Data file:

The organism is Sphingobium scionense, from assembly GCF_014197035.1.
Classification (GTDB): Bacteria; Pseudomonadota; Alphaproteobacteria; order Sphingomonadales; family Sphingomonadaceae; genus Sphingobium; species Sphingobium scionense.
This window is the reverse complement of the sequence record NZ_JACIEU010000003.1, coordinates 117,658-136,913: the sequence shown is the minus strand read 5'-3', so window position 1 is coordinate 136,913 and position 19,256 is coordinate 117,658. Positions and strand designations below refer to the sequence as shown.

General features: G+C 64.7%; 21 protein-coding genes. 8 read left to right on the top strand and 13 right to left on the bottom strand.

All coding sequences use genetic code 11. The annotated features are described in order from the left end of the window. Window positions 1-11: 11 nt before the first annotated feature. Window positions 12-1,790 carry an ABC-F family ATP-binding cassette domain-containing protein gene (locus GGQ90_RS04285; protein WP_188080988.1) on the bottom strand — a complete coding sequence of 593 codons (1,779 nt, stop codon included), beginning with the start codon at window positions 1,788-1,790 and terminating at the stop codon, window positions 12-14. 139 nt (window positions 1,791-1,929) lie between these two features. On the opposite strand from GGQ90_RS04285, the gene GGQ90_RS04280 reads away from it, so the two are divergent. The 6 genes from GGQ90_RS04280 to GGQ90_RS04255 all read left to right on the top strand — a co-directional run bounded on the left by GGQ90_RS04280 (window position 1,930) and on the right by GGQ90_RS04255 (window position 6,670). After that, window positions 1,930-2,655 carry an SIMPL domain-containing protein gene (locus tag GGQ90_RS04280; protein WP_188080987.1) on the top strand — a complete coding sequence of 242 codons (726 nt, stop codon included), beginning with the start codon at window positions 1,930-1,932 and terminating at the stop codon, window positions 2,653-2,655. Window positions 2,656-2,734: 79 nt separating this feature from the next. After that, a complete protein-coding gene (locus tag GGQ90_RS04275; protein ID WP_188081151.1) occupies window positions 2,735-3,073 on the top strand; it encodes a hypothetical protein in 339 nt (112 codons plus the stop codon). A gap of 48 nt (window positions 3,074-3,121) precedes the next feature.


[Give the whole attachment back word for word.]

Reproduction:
The organism is Sphingobium scionense, from assembly GCF_014197035.1.
Classification (GTDB): Bacteria; Pseudomonadota; Alphaproteobacteria; order Sphingomonadales; family Sphingomonadaceae; genus Sphingobium; species Sphingobium scionense.
This window is the reverse complement of the sequence record NZ_JACIEU010000003.1, coordinates 117,658-136,913: the sequence shown is the minus strand read 5'-3', so window position 1 is coordinate 136,913 and position 19,256 is coordinate 117,658. Positions and strand designations below refer to the sequence as shown.

General features: G+C 64.7%; 21 protein-coding genes. 8 read left to right on the top strand and 13 right to left on the bottom strand.

All coding sequences use genetic code 11. The annotated features are described in order from the left end of the window. Window positions 1-11: 11 nt before the first annotated feature. Window positions 12-1,790 carry an ABC-F family ATP-binding cassette domain-containing protein gene (locus GGQ90_RS04285; protein WP_188080988.1) on the bottom strand — a complete coding sequence of 593 codons (1,779 nt, stop codon included), beginning with the start codon at window positions 1,788-1,790 and terminating at the stop codon, window positions 12-14. 139 nt (window positions 1,791-1,929) lie between these two features. On the opposite strand from GGQ90_RS04285, the gene GGQ90_RS04280 reads away from it, so the two are divergent. The 6 genes from GGQ90_RS04280 to GGQ90_RS04255 all read left to right on the top strand — a co-directional run bounded on the left by GGQ90_RS04280 (window position 1,930) and on the right by GGQ90_RS04255 (window position 6,670). After that, window positions 1,930-2,655 carry an SIMPL domain-containing protein gene (locus tag GGQ90_RS04280; protein WP_188080987.1) on the top strand — a complete coding sequence of 242 codons (726 nt, stop codon included), beginning with the start codon at window positions 1,930-1,932 and terminating at the stop codon, window positions 2,653-2,655. Window positions 2,656-2,734: 79 nt separating this feature from the next. After that, a complete protein-coding gene (locus tag GGQ90_RS04275; protein ID WP_188081151.1) occupies window positions 2,735-3,073 on the top strand; it encodes a hypothetical protein in 339 nt (112 codons plus the stop codon). A gap of 48 nt (window positions 3,074-3,121) precedes the next feature.